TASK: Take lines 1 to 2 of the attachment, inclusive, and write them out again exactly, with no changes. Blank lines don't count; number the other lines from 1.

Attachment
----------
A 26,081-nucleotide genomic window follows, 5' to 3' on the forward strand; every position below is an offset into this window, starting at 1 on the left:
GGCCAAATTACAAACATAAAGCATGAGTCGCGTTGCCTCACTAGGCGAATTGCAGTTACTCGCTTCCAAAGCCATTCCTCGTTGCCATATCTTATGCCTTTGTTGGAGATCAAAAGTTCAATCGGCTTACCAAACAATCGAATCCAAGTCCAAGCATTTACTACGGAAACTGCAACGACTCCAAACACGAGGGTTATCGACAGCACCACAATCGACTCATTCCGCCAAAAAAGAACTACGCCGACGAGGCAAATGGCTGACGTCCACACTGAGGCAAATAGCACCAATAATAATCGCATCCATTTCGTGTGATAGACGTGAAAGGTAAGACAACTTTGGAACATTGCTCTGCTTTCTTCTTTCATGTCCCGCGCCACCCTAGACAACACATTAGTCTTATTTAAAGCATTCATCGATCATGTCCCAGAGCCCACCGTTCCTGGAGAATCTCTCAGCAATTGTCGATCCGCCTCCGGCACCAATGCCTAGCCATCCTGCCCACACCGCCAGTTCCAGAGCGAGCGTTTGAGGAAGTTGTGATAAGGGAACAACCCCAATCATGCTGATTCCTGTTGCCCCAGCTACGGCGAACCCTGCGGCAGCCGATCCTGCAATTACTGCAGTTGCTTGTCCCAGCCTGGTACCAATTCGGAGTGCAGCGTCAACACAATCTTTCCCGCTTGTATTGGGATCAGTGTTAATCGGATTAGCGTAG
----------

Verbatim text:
A 26,081-nucleotide genomic window follows, 5' to 3' on the forward strand; every position below is an offset into this window, starting at 1 on the left:
GGCCAAATTACAAACATAAAGCATGAGTCGCGTTGCCTCACTAGGCGAATTGCAGTTACTCGCTTCCAAAGCCATTCCTCGTTGCCATATCTTATGCCTTTGTTGGAGATCAAAAGTTCAATCGGCTTACCAAACAATCGAATCCAAGTCCAAGCATTTACTACGGAAACTGCAACGACTCCAAACACGAGGGTTATCGACAGCACCACAATCGACTCATTCCGCCAAAAAAGAACTACGCCGACGAGGCAAATGGCTGACGTCCACACTGAGGCAAATAGCACCAATAATAATCGCATCCATTTCGTGTGATAGACGTGAAAGGTAAGACAACTTTGGAACATTGCTCTGCTTTCTTCTTTCATGTCCCGCGCCACCCTAGACAACACATTAGTCTTATTTAAAGCATTCATCGATCATGTCCCAGAGCCCACCGTTCCTGGAGAATCTCTCAGCAATTGTCGATCCGCCTCCGGCACCAATGCCTAGCCATCCTGCCCACACCGCCAGTTCCAGAGCGAGCGTTTGAGGAAGTTGTGATAAGGGAACAACCCCAATCATGCTGATTCCTGTTGCCCCAGCTACGGCGAACCCTGCGGCAGCCGATCCTGCAATTACTGCAGTTGCTTGTCCCAGCCTGGTACCAATTCGGAGTGCAGCGTCAACACAATCTTTCCCGCTTGTATTGGGATCAGTGTTAATCGGATTAGCGTAG